Despite the recent cooling of the housing market, many homeowners still made a substantial profit selling their homes in 2022. According to nationwide property database ATTOM, the average profit made on home sales in 2022 was $112,000, representing a 21% increase from 2021 and a 78% jump from two years ago. While most sellers are not subject to capital gains taxes, high-value sales or long-term ownership can trigger unexpected tax bills.
When a home is sold for a profit, the profits are considered capital gains and are subject to federal tax rates of 0%, 15%, or 20%, depending on the seller’s taxable income in 2022. To calculate taxable income, one must subtract the greater of either the standard or itemized deductions from adjusted gross income. As a single home seller, one can exclude up to $250,000 of the profit from capital gains taxes, while a married couple filing jointly can shield up to $500,000, provided they meet certain IRS rules. However, if the profit exceeds these thresholds, the seller may owe capital gains taxes, which can be a substantial tax burden for those who are unaware of it, especially if they have substantial appreciation and embedded gains, according to certified financial planner Anjali Jariwala, founder of FIT Advisors in Redondo Beach, California.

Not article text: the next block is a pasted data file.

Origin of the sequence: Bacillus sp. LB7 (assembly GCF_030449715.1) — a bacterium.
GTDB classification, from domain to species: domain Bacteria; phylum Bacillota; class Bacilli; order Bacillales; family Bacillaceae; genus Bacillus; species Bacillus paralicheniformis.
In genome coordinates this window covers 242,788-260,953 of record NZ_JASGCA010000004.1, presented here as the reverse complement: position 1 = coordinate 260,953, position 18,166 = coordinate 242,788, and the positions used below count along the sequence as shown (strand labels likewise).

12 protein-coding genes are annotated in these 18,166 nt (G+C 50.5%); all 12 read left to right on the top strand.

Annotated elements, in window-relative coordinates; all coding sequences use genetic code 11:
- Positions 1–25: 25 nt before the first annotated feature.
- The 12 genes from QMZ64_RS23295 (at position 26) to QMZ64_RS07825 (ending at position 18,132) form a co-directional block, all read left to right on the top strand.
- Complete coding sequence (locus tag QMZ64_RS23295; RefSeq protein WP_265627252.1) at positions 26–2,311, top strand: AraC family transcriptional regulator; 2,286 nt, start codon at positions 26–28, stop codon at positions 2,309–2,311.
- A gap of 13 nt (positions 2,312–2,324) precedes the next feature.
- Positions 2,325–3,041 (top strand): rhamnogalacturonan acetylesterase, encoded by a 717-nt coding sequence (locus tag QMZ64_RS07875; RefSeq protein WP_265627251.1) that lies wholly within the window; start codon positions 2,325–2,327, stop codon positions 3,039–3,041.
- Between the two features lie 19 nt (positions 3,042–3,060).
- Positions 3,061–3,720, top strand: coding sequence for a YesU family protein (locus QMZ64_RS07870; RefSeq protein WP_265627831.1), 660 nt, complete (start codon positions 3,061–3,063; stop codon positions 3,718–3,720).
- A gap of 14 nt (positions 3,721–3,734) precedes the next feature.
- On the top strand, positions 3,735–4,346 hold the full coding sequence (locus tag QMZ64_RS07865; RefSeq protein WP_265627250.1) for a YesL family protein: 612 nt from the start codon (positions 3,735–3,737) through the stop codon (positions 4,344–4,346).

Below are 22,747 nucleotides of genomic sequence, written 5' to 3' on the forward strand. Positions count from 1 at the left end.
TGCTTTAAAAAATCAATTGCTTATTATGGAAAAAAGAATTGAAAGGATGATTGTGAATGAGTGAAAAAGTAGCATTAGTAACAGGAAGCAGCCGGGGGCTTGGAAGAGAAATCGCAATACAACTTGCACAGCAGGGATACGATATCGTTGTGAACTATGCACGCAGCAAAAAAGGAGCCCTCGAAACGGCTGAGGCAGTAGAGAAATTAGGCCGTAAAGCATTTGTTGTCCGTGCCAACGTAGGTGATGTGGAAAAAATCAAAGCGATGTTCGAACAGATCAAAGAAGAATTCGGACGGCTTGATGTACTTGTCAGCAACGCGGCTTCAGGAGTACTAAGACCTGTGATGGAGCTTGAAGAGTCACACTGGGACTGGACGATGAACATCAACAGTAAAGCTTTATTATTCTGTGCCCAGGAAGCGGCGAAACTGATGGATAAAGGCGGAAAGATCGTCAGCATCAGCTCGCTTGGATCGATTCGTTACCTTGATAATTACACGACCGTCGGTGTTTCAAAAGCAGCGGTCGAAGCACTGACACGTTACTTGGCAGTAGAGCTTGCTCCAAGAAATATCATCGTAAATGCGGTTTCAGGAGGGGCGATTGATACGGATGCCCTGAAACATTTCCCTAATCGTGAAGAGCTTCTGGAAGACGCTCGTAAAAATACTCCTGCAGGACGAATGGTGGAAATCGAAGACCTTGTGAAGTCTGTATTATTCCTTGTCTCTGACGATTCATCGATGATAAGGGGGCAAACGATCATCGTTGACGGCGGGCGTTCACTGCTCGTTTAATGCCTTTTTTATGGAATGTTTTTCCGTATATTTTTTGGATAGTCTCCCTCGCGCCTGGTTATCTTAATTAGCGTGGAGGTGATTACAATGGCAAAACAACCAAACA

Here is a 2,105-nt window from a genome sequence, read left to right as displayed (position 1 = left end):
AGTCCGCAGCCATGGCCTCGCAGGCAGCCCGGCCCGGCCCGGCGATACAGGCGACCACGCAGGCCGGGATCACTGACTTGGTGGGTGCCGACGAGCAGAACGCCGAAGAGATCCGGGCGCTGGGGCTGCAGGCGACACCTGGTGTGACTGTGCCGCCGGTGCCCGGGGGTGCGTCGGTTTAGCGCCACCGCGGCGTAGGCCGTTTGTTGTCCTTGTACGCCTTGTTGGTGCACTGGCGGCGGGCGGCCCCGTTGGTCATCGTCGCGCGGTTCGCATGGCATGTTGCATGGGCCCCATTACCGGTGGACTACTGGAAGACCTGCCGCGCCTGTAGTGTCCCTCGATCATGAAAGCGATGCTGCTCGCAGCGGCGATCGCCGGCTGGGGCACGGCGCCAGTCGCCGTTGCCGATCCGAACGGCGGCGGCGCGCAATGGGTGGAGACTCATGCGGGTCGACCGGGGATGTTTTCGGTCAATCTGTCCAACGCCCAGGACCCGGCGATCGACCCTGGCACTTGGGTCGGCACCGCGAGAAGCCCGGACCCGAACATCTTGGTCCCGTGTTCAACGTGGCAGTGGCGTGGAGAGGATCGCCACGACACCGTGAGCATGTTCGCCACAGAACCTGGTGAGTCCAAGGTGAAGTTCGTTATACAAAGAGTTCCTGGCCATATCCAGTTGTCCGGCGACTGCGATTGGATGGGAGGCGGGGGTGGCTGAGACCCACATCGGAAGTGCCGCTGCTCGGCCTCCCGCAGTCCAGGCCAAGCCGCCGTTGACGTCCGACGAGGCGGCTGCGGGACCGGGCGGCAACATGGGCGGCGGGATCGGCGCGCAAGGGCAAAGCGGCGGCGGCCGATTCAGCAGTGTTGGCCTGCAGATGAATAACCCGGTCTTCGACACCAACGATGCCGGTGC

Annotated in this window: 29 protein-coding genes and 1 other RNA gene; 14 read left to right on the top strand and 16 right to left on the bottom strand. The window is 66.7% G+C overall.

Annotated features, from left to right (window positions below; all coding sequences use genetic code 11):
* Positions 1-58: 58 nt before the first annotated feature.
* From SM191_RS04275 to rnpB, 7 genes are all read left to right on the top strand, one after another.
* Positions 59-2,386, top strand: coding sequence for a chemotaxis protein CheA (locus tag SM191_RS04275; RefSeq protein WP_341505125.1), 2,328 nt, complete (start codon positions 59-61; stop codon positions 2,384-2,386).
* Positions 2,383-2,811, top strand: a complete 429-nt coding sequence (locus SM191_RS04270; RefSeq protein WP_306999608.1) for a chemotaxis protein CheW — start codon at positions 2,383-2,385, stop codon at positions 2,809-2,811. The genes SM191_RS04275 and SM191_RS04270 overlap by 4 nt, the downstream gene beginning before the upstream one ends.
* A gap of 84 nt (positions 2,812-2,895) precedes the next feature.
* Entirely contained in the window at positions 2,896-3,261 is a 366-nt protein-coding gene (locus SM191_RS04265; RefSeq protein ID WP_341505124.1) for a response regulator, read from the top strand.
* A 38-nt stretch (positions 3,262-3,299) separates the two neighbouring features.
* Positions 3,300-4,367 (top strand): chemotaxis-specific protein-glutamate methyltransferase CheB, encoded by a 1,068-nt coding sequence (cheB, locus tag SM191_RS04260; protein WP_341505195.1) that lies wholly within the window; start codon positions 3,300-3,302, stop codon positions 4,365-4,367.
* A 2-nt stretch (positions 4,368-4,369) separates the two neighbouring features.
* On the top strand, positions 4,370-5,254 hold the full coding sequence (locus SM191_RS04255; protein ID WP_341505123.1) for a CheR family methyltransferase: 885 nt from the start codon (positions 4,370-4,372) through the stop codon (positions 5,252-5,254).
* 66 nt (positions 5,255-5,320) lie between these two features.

There are specific rules to qualify for the $250,000 or $500,000 capital gains exemptions. To meet the ownership test, the property must have been owned for at least two of the last five years before the sale. There is also a residence test that requires the home to have been the seller’s “primary principal residence” for at least two of the past five years, although it doesn’t have to be continuous. The IRS provides exceptions to the eligibility tests, including specific guidance for cases of separation or divorce, widowed taxpayers, service members, and others, which are outlined on their website.
There is potential to reduce profits, and possibly lower capital gains, by increasing a property’s purchase price, or “basis,” according to Jariwala. The purchase price of the home is the starting point for the basis, which can be increased by adding the cost of “capital improvements.” Examples of capital improvements include replacing the roof, putting in new floors, or adding a room. However, repairs and maintenance, such as painting or fixing leaks, cannot be included because they do not add value or prolong the home’s life.
When calculating home sales profit, expenses incurred to sell the home can be backed out, such as agent commissions or costs to fix up the property before selling. Jariwala recommends getting organized with receipts if planning to sell in the future to determine which expenses may reduce profits. Otherwise, one may be scrambling to figure out their basis before the tax deadline, potentially leaving money on the table.
If one expects a significant gain, it may be wise to consider the timing of the sale based on expected income for the year or leverage strategies to offset the tax liability. It’s essential to take a holistic approach to the tax return to maximize profits and reduce taxes owed.